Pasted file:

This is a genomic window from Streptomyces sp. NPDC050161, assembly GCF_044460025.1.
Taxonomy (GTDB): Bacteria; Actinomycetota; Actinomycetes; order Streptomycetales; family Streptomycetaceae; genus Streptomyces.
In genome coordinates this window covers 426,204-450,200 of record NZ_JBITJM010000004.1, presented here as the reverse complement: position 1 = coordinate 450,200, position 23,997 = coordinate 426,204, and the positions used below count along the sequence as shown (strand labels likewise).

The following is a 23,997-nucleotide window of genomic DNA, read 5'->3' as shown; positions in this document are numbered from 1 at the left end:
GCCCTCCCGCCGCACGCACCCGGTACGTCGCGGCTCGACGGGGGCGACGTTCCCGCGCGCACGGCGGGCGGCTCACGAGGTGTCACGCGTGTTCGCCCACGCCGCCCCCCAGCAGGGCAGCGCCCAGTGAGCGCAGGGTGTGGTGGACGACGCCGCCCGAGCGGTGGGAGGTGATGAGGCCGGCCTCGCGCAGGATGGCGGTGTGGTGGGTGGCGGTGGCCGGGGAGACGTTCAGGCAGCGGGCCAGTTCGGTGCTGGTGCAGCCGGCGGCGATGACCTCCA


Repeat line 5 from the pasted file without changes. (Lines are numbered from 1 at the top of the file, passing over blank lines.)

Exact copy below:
GCCCTCCCGCCGCACGCACCCGGTACGTCGCGGCTCGACGGGGGCGACGTTCCCGCGCGCACGGCGGGCGGCTCACGAGGTGTCACGCGTGTTCGCCCACGCCGCCCCCCAGCAGGGCAGCGCCCAGTGAGCGCAGGGTGTGGTGGACGACGCCGCCCGAGCGGTGGGAGGTGATGAGGCCGGCCTCGCGCAGGATGGCGGTGTGGTGGGTGGCGGTGGCCGGGGAGACGTTCAGGCAGCGGGCCAGTTCGGTGCTGGTGCAGCCGGCGGCGATGACCTCCA